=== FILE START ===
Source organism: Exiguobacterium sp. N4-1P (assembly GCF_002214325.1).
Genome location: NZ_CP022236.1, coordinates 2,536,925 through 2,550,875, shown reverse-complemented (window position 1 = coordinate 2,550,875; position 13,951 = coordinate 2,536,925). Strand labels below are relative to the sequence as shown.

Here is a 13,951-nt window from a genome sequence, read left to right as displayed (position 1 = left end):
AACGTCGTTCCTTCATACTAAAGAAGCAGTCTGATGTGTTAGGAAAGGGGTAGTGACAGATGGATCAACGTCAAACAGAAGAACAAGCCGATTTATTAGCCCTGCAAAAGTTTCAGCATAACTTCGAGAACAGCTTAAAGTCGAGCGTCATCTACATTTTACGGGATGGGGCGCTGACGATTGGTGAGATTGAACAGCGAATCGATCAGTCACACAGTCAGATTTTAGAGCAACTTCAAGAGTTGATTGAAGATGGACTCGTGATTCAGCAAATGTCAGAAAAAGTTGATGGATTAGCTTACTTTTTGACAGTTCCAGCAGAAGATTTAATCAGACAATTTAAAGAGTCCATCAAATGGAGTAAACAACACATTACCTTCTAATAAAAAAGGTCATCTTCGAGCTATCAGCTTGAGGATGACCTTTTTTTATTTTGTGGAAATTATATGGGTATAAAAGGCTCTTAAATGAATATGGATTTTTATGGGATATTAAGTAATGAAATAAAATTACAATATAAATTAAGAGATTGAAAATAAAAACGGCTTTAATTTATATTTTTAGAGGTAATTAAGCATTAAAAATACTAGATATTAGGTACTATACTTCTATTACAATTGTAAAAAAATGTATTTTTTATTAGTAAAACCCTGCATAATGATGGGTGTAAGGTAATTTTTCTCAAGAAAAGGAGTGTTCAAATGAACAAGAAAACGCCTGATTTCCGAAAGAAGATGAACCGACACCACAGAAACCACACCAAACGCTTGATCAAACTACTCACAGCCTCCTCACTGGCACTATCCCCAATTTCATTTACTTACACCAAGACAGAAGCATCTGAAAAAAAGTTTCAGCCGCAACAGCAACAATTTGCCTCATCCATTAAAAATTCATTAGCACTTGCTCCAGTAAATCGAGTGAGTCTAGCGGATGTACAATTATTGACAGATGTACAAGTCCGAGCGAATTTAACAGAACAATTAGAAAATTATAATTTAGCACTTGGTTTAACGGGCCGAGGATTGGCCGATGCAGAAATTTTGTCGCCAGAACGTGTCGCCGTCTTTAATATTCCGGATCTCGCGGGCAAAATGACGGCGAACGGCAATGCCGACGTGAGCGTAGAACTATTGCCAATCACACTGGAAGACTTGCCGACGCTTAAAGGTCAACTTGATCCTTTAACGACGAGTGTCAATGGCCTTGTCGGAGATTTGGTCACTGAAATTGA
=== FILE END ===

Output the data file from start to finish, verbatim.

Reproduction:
Source organism: Exiguobacterium sp. N4-1P (assembly GCF_002214325.1).
Genome location: NZ_CP022236.1, coordinates 2,536,925 through 2,550,875, shown reverse-complemented (window position 1 = coordinate 2,550,875; position 13,951 = coordinate 2,536,925). Strand labels below are relative to the sequence as shown.

Here is a 13,951-nt window from a genome sequence, read left to right as displayed (position 1 = left end):
AACGTCGTTCCTTCATACTAAAGAAGCAGTCTGATGTGTTAGGAAAGGGGTAGTGACAGATGGATCAACGTCAAACAGAAGAACAAGCCGATTTATTAGCCCTGCAAAAGTTTCAGCATAACTTCGAGAACAGCTTAAAGTCGAGCGTCATCTACATTTTACGGGATGGGGCGCTGACGATTGGTGAGATTGAACAGCGAATCGATCAGTCACACAGTCAGATTTTAGAGCAACTTCAAGAGTTGATTGAAGATGGACTCGTGATTCAGCAAATGTCAGAAAAAGTTGATGGATTAGCTTACTTTTTGACAGTTCCAGCAGAAGATTTAATCAGACAATTTAAAGAGTCCATCAAATGGAGTAAACAACACATTACCTTCTAATAAAAAAGGTCATCTTCGAGCTATCAGCTTGAGGATGACCTTTTTTTATTTTGTGGAAATTATATGGGTATAAAAGGCTCTTAAATGAATATGGATTTTTATGGGATATTAAGTAATGAAATAAAATTACAATATAAATTAAGAGATTGAAAATAAAAACGGCTTTAATTTATATTTTTAGAGGTAATTAAGCATTAAAAATACTAGATATTAGGTACTATACTTCTATTACAATTGTAAAAAAATGTATTTTTTATTAGTAAAACCCTGCATAATGATGGGTGTAAGGTAATTTTTCTCAAGAAAAGGAGTGTTCAAATGAACAAGAAAACGCCTGATTTCCGAAAGAAGATGAACCGACACCACAGAAACCACACCAAACGCTTGATCAAACTACTCACAGCCTCCTCACTGGCACTATCCCCAATTTCATTTACTTACACCAAGACAGAAGCATCTGAAAAAAAGTTTCAGCCGCAACAGCAACAATTTGCCTCATCCATTAAAAATTCATTAGCACTTGCTCCAGTAAATCGAGTGAGTCTAGCGGATGTACAATTATTGACAGATGTACAAGTCCGAGCGAATTTAACAGAACAATTAGAAAATTATAATTTAGCACTTGGTTTAACGGGCCGAGGATTGGCCGATGCAGAAATTTTGTCGCCAGAACGTGTCGCCGTCTTTAATATTCCGGATCTCGCGGGCAAAATGACGGCGAACGGCAATGCCGACGTGAGCGTAGAACTATTGCCAATCACACTGGAAGACTTGCCGACGCTTAAAGGTCAACTTGATCCTTTAACGACGAGTGTCAATGGCCTTGTCGGAGATTTGGTCACTGAAATTGA